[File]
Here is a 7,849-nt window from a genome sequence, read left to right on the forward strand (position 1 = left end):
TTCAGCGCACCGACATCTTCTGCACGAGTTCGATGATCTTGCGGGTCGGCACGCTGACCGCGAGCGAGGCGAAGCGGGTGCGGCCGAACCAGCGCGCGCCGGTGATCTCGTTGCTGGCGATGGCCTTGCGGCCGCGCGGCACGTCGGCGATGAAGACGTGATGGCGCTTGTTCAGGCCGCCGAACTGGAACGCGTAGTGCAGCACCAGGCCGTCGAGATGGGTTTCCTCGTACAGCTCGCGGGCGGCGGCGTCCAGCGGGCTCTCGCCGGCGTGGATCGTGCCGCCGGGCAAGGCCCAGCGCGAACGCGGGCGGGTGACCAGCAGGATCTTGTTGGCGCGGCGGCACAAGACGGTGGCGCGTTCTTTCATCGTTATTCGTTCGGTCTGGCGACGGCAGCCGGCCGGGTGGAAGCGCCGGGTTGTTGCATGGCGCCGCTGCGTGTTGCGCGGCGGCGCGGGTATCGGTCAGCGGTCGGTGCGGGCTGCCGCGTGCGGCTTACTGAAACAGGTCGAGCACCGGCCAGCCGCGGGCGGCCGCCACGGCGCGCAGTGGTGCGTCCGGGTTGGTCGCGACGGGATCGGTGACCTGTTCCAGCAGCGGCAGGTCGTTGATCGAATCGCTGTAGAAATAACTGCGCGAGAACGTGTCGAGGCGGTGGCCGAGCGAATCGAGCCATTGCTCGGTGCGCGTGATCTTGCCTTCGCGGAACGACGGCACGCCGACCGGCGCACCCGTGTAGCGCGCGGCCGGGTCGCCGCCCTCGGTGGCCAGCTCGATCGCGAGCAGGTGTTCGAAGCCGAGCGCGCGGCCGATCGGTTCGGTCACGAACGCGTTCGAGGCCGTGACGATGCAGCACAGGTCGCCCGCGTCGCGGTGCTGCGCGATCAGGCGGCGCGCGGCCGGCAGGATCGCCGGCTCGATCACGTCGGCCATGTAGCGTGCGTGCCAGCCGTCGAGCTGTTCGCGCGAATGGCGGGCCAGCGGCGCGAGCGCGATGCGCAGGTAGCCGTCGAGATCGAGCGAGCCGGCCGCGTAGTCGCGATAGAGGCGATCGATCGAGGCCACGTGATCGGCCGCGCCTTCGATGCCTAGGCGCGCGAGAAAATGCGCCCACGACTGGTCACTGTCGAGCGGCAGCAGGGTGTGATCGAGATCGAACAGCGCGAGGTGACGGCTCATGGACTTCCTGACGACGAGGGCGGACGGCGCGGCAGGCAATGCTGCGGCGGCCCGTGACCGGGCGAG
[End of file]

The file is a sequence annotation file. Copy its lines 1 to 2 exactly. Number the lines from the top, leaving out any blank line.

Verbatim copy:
Here is a 7,849-nt window from a genome sequence, read left to right on the forward strand (position 1 = left end):
TTCAGCGCACCGACATCTTCTGCACGAGTTCGATGATCTTGCGGGTCGGCACGCTGACCGCGAGCGAGGCGAAGCGGGTGCGGCCGAACCAGCGCGCGCCGGTGATCTCGTTGCTGGCGATGGCCTTGCGGCCGCGCGGCACGTCGGCGATGAAGACGTGATGGCGCTTGTTCAGGCCGCCGAACTGGAACGCGTAGTGCAGCACCAGGCCGTCGAGATGGGTTTCCTCGTACAGCTCGCGGGCGGCGGCGTCCAGCGGGCTCTCGCCGGCGTGGATCGTGCCGCCGGGCAAGGCCCAGCGCGAACGCGGGCGGGTGACCAGCAGGATCTTGTTGGCGCGGCGGCACAAGACGGTGGCGCGTTCTTTCATCGTTATTCGTTCGGTCTGGCGACGGCAGCCGGCCGGGTGGAAGCGCCGGGTTGTTGCATGGCGCCGCTGCGTGTTGCGCGGCGGCGCGGGTATCGGTCAGCGGTCGGTGCGGGCTGCCGCGTGCGGCTTACTGAAACAGGTCGAGCACCGGCCAGCCGCGGGCGGCCGCCACGGCGCGCAGTGGTGCGTCCGGGTTGGTCGCGACGGGATCGGTGACCTGTTCCAGCAGCGGCAGGTCGTTGATCGAATCGCTGTAGAAATAACTGCGCGAGAACGTGTCGAGGCGGTGGCCGAGCGAATCGAGCCATTGCTCGGTGCGCGTGATCTTGCCTTCGCGGAACGACGGCACGCCGACCGGCGCACCCGTGTAGCGCGCGGCCGGGTCGCCGCCCTCGGTGGCCAGCTCGATCGCGAGCAGGTGTTCGAAGCCGAGCGCGCGGCCGATCGGTTCGGTCACGAACGCGTTCGAGGCCGTGACGATGCAGCACAGGTCGCCCGCGTCGCGGTGCTGCGCGATCAGGCGGCGCGCGGCCGGCAGGATCGCCGGCTCGATCACGTCGGCCATGTAGCGTGCGTGCCAGCCGTCGAGCTGTTCGCGCGAATGGCGGGCCAGCGGCGCGAGCGCGATGCGCAGGTAGCCGTCGAGATCGAGCGAGCCGGCCGCGTAGTCGCGATAGAGGCGATCGATCGAGGCCACGTGATCGGCCGCGCCTTCGATGCCTAGGCGCGCGAGAAAATGCGCCCACGACTGGTCACTGTCGAGCGGCAGCAGGGTGTGATCGAGATCGAACAGCGCGAGGTGACGGCTCATGGACTTCCTGACGACGAGGGCGGACGGCGCGGCAGGCAATGCTGCGGCGGCCCGTGACCGGGCGAG